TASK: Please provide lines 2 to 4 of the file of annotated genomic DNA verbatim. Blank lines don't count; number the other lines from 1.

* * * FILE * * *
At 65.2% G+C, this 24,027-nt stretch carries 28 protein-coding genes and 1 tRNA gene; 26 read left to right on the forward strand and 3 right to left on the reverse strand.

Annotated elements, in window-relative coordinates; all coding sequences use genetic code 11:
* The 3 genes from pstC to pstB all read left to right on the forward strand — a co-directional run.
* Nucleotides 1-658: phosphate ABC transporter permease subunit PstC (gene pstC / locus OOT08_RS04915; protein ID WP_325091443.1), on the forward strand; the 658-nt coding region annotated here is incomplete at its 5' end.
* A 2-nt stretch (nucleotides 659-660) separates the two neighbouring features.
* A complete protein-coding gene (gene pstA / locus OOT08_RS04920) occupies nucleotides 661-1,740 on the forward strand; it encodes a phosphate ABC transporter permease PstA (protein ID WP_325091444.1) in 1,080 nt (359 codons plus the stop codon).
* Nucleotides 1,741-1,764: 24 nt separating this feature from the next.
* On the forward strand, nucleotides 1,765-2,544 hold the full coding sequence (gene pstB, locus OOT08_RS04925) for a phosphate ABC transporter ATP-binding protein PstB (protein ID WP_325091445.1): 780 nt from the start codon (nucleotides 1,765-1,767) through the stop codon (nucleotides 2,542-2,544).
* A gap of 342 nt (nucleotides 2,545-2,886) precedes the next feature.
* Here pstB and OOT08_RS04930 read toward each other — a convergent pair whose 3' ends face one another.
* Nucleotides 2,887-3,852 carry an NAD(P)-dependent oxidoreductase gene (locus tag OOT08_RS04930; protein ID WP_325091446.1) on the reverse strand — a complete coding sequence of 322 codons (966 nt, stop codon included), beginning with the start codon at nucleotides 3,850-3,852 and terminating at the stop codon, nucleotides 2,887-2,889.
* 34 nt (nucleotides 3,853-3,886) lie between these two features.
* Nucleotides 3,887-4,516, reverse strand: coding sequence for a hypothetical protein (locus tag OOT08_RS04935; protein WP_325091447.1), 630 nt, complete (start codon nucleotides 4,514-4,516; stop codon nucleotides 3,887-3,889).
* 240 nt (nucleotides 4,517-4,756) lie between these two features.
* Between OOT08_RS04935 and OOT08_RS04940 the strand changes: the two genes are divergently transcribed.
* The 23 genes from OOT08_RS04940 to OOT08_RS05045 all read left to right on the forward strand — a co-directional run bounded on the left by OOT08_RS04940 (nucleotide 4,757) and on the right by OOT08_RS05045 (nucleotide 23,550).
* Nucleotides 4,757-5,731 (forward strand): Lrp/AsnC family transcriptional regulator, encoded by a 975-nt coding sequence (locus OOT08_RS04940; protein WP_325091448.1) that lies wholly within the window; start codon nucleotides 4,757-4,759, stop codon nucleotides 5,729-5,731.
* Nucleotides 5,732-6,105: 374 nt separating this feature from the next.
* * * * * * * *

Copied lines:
Annotated elements, in window-relative coordinates; all coding sequences use genetic code 11:
* The 3 genes from pstC to pstB all read left to right on the forward strand — a co-directional run.
* Nucleotides 1-658: phosphate ABC transporter permease subunit PstC (gene pstC / locus OOT08_RS04915; protein ID WP_325091443.1), on the forward strand; the 658-nt coding region annotated here is incomplete at its 5' end.